Kim reveals that those who come to OrphanCARE to put their babies up for adoption are “roughly 85% Malay” and mostly students. While it is impossible to gather exact statistics on the demographic of women who leave their children for adoption, Kim’s estimate is indicative of a growing concern for the specific pressures faced by Muslim women.

The biggest issue for the treatment of unwed Muslim mothers is the law. A Muslim man is not legally held accountable for fathering a child out of wedlock. The president of the Syariah Lawyers Association, Musa Awang was quoted saying in the NST that “under Syariah, a man is not compelled to provide maintenance for a child born out of wedlock, even if he was proven to be the biological father”. Furthermore, both mother and child face social stigma for the rest of their lives as the baby is not allowed to carry the name of its father and is instead named bin/binti Abdullah, a mark of illegitimacy.

Suri Kempe, programme manager of Sisters in Islam (SIS), sheds some light on the plight of a Muslim woman giving birth to a child born out of wedlock. “If she knows that she cannot rely on the father of her child to support her, nor can she compel him through the law, […] it is not hard to see how she might be driven to think of abandoning her baby as a possible solution”.

Kempe also cited “possible emotional and psychological trauma, depression and stress” as factors that might lead to such a decision. Despite adoption options available from charities such as OrphanCARE, the emotional turmoil of this situation and the rising numbers of baby dumping cases indicate that we should be considering how to prevent the unwanted pregnancies in the first place.

Sex Education

The question of how Malaysia can come up with an adequate sex education programme while tip-toeing around religious sensitivities remains largely unanswered. Although there are some modules being tested, the government has still not deemed it appropriate to include them in the national schooling curriculum.

Young people today have much easier access to information about sex and sexual images. This however does not come with the necessary guidance and knowledge to make informed decisions regarding their bodies. Watching pornography while ignorant of sexually transmitted diseases, the implications of premarital sex, what constitutes sexual harassment and statutory rape and how to say no to sexual advances is a highly precarious position for any adolescent.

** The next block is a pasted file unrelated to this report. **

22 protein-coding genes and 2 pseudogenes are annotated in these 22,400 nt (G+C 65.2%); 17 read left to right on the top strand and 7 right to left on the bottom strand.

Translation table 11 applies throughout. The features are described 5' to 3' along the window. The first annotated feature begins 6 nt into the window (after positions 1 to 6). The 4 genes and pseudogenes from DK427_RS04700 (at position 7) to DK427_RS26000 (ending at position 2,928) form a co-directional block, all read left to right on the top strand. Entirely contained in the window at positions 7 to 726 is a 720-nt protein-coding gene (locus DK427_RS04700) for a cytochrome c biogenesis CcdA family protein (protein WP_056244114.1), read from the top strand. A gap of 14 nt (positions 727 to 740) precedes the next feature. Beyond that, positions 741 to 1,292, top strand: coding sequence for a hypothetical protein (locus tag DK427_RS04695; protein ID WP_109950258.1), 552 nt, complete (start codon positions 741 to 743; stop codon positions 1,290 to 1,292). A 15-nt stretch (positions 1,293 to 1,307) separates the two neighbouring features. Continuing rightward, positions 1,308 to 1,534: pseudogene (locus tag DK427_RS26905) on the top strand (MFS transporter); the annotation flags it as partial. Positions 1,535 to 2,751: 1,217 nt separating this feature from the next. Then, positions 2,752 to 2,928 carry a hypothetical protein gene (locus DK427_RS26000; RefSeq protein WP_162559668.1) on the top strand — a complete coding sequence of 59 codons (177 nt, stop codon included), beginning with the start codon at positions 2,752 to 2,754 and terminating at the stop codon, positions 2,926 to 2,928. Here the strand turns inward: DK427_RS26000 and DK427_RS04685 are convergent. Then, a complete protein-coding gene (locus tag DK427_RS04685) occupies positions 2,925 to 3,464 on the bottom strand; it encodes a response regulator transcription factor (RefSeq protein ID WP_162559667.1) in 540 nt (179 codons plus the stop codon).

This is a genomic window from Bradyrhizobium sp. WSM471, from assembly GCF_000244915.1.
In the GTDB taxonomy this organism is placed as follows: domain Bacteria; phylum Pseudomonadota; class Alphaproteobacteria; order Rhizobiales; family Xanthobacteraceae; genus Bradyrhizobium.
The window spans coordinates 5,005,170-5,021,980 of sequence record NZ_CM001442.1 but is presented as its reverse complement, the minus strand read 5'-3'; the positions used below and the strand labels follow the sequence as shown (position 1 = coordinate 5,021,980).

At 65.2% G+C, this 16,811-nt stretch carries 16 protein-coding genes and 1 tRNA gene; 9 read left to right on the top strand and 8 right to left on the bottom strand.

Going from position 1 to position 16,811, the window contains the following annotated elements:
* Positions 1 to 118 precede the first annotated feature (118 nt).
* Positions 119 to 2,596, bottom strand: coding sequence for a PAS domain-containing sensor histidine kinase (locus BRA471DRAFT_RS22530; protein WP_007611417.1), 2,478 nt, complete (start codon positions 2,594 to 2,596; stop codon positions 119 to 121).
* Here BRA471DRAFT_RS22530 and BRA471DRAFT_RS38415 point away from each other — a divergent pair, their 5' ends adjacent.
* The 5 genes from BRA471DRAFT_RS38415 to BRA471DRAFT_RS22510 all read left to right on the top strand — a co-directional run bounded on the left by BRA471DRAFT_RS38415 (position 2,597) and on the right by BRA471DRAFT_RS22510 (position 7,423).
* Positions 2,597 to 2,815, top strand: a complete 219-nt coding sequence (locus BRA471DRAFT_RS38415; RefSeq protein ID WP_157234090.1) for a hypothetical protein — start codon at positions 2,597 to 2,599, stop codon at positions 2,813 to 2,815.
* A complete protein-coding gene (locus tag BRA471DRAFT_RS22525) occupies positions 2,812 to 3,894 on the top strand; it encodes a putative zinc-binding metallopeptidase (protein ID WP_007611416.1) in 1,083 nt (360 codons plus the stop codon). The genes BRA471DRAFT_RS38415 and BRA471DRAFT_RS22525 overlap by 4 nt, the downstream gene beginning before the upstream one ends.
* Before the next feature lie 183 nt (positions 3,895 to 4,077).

Not wanting to incite unecessary furore, the programme was renamed Social and Reproductive Health Education


In 2010, some sex education programmes were tested in five schools in Selangor, Federal Territories, Penang, Kelantan and Terengganu. Not wanting to incite unnecessary furore, the programme was renamed Social and Reproductive Health Education instead. Response to these modules has apparently been encouraging from both parents and students but as yet, the government has only included the programme into its National Service curriculum. With most National Service trainees aged around 18, many would argue this is too little, too late.

Political activist Hishamuddin Rais recently published a blog post where he argued that the “moral” deterrent to having sex was not adequate in today’s society, calling for more openness about sexual matters. Similarly, Kempe of Sisters in Islam firmly believes that “the government must show that it has the political will to prioritise the health and well-being of our children”. Implementing a sex education programme is a matter of public health, says Kempe, and the government “should not buckle under pressure exerted by conservative factions within society that sex education means encouraging youths to have sex”.

Abortion Laws